The Zuozhuan remains an important cultural touchstone in China. The historical vignettes from the text are referenced extensively in the works of iconic Chinese philosophers from the Warring States period, such as Mencius, Mozi, Xunzi, Zhuangzi, and Han Feizi. Sima Qian, the famed scholar writing during the Han dynasty also relied heavily on the work to construct his own history of the period. Prominent stories from the text live on as colorful idioms (chengyu) in modern Chinese, and Xi Jinping references Zuozhuan passages in his speeches. Discussing its strategic merit, Yao Nai, a scholar writing during the Qing dynasty, noted that the text “excels in discourses on the art of war and strategies.”

While certainly not unexamined in the West — there have been several excellent books discussing the Zuozhuan’s literary, historiographical, and philosophical value — it has rarely been embraced by those studying war, diplomacy, and strategy. One major reason has been its inaccessibility. The first full-length English translation, completed by James Legge in 1872, was marred by archaic Victorian phrasings, a confusing transliteration system, and lack of necessary context, leaving the text nearly impossible to follow. Recently, though, a team of renowned contemporary scholars of ancient China published a lucid and comprehensive English translation, with excellent commentaries and useful indexes. There is no longer any good excuse — besides its astronomical price — for Western political scientists and military strategists to avoid this complicated but highly rewarding classical text.

Adjusting to Zhou Decline

The Zuozhuan opens in an era of momentous historical import. Confucius considered the opening decades of the longstanding Zhou dynasty (1045–256 BCE) to be the golden age of Chinese cultural development, but by the early 8th century, feckless Zhou rulers coupled with internal and external threats quickly led to disaster. In 771 BCE the Zhou capital was sacked by nomadic tribes and the Zhou ruling elite relocated their palaces eastward with the assistance of local Zhou regional leaders. Although safely ensconced in its new capital, the Zhou’s reversal of fortune resulted in subordinate domains paying less deference to the weakened central court and focusing more on aggrandizing their own internal sources of power. Early in the Zuozhuan narrative the ruler of the central state of Zheng defeats the Zhou army in battle and wounds the king with an arrow. Zhou rule nominally continues throughout the period covered in the text, but the relationship between the center and periphery is irreparably altered, resulting in near-constant tension and strife.

The domains left in the wake of Zhou’s political retreat show several hallmarks of modern sovereign states. They each possess their own territory and ruler, establish their own governing bureaucracies and laws, maintain their own armies, and conduct independent diplomacy. War remained a central feature of political life during the entire period covered in the Zuozhuan. The text catalogs 584 examples of interstate military conflict as well as dozens of devastating internal rebellions.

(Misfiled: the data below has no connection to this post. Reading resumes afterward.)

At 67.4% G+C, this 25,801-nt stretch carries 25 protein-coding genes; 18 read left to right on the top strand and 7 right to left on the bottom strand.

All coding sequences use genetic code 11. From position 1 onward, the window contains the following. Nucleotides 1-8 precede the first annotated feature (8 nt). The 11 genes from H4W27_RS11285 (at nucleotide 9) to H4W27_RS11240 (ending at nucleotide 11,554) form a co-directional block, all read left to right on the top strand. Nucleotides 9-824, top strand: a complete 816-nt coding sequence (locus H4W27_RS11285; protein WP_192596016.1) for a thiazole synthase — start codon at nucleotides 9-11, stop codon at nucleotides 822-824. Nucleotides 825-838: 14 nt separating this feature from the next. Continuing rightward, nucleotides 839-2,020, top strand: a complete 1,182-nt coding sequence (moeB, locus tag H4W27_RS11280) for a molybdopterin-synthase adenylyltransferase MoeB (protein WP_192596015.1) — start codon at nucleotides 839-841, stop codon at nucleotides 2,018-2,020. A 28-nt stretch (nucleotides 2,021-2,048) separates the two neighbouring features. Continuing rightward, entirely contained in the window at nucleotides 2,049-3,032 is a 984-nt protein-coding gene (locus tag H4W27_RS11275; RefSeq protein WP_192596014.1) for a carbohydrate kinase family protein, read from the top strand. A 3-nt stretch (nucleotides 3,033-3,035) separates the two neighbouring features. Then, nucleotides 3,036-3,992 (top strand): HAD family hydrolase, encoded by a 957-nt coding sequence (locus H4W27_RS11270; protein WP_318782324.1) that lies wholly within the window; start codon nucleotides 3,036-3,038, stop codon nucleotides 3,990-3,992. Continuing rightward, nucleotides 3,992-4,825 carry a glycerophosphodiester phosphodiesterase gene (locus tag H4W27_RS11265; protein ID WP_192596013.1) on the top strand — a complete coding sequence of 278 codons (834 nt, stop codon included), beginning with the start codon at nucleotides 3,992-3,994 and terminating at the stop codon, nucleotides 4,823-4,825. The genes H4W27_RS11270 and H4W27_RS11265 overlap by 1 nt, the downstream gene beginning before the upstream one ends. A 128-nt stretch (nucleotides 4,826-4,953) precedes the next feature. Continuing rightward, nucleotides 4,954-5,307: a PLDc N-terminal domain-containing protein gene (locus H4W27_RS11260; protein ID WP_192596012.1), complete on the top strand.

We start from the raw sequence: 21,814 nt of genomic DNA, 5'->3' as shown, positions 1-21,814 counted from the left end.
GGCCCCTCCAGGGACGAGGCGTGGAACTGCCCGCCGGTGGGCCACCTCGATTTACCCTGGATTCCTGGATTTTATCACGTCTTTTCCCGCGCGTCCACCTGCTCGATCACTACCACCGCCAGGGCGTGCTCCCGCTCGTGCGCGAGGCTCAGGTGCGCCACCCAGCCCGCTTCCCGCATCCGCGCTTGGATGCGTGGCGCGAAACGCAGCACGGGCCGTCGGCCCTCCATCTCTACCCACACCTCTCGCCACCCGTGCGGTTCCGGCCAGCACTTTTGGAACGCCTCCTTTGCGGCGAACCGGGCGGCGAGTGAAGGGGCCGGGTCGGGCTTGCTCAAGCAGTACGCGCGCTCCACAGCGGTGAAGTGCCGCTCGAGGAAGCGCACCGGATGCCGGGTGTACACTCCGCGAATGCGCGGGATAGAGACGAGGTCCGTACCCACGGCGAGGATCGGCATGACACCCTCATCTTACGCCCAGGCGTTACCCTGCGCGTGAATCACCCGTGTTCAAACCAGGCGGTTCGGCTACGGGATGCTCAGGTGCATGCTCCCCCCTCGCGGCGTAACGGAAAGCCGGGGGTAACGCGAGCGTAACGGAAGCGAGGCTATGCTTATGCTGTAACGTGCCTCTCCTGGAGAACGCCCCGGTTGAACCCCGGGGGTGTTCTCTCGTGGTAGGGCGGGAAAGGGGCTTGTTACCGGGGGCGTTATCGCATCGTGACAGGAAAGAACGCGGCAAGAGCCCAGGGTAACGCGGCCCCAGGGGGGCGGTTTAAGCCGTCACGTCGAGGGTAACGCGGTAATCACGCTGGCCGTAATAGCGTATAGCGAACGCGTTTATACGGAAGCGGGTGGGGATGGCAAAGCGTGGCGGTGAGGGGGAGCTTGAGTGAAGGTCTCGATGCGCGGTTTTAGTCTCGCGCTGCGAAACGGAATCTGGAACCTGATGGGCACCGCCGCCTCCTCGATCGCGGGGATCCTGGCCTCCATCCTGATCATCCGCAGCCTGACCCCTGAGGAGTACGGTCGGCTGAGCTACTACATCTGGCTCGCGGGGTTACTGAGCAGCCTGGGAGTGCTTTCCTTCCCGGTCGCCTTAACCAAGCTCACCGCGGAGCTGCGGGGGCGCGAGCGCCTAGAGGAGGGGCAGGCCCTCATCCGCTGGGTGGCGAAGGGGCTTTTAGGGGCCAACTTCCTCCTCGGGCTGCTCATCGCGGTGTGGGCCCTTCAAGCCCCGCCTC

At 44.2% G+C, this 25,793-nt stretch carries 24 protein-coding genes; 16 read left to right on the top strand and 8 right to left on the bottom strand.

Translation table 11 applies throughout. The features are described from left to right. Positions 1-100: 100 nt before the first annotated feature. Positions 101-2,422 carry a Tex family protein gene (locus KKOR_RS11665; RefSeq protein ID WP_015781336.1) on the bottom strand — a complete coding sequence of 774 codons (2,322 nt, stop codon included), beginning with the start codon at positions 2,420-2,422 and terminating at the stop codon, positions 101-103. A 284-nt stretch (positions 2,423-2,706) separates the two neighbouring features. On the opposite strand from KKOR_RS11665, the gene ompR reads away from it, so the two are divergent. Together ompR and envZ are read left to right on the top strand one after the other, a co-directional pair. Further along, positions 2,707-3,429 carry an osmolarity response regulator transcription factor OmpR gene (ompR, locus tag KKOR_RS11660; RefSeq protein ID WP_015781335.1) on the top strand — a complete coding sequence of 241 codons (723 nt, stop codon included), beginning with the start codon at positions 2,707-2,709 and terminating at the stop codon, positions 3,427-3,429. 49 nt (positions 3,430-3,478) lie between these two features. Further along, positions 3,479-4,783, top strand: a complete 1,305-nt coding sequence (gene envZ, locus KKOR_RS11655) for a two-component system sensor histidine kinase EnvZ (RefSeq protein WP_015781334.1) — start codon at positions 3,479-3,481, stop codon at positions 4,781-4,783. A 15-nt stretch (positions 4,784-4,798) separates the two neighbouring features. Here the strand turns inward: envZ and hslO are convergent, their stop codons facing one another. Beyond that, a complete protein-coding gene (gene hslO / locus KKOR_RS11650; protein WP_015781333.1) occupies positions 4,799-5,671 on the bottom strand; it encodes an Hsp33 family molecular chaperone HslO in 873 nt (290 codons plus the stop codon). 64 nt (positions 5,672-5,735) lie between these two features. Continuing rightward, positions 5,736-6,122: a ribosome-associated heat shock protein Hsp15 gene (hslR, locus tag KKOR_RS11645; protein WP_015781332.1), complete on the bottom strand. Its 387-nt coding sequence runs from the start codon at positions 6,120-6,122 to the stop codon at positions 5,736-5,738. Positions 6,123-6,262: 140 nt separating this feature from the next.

Despite the prevalence of violence, overthrowing the old Zhou system was not the primary goal of these competing states. In one of the text’s most famous stories, the ruler of Chu conducted a successful military campaign against the Rong tribes that often threatened the Zhou capital. When an official of the Zhou court went out to meet him at the end of the campaign, the Chu leader hinted at ambitions of usurping Zhou authority by inquiring about the weight of the Zhou king’s cauldrons — the ceremonial symbols of Zhou rule. The Zhou representative explained why this question was premature:

Size and weight depend on virtue, not on the cauldrons . . . When virtue is bright and resplendent, the cauldrons, though small, are heavy. When virtue is distorted, dimmed, and confused, the cauldrons, though large, are light . . . Although Zhou virtue is in decline, the heavenly command has not yet changed. The question of whether the cauldrons are light or heavy may not be asked yet.

In other words, the power of the Zhou king rested not in his land, army, or economic might, but in the legitimacy his position at the apex of the hierarchy conferred. As one of the translators of the text explicates, the “king is defined not as an individual with power but as the occupant of a special position within an inherited hierarchy … [this] power, although neither grounded in military force nor entirely under [the king’s] control, is nonetheless quite real.” Throughout the text, no one state would fully usurp Zhou legitimacy, but the political reality of the period necessitated a new player in the hierarchy, one possessing the material power that the king lacked, that of the “hegemon” or “overlord” (霸).

Anointed by the king, the position of hegemon conferred tangible benefits — the hegemon could set the agenda for interstate meetings, enlist subordinate states for assistance, or punish other states for transgressions. However, the status of hegemon was not permanent, and deference to the position was conferred not just by the king’s authority, but also through acquiescence from the other lesser domains. In interesting ways this parallels the current international system: Neither the United States nor China seeks to rule over the globe directly, but instead hopes to be viewed as the legitimate leader of the international system, one whose rules and norms other member states still view as beneficial and legitimate. Possessing the power and authority to lead this loose organization, particularly the ability to set agendas, modify rules in one’s favor, and adjudicate disputes, confers tangible material benefits to the modern “hegemon.” Yet the ephemerality of the hegemon’s position and the need for other states to support its status as leader also pushes the most powerful members to seek ways to reach consensus and limit the scale and scope of armed conflict.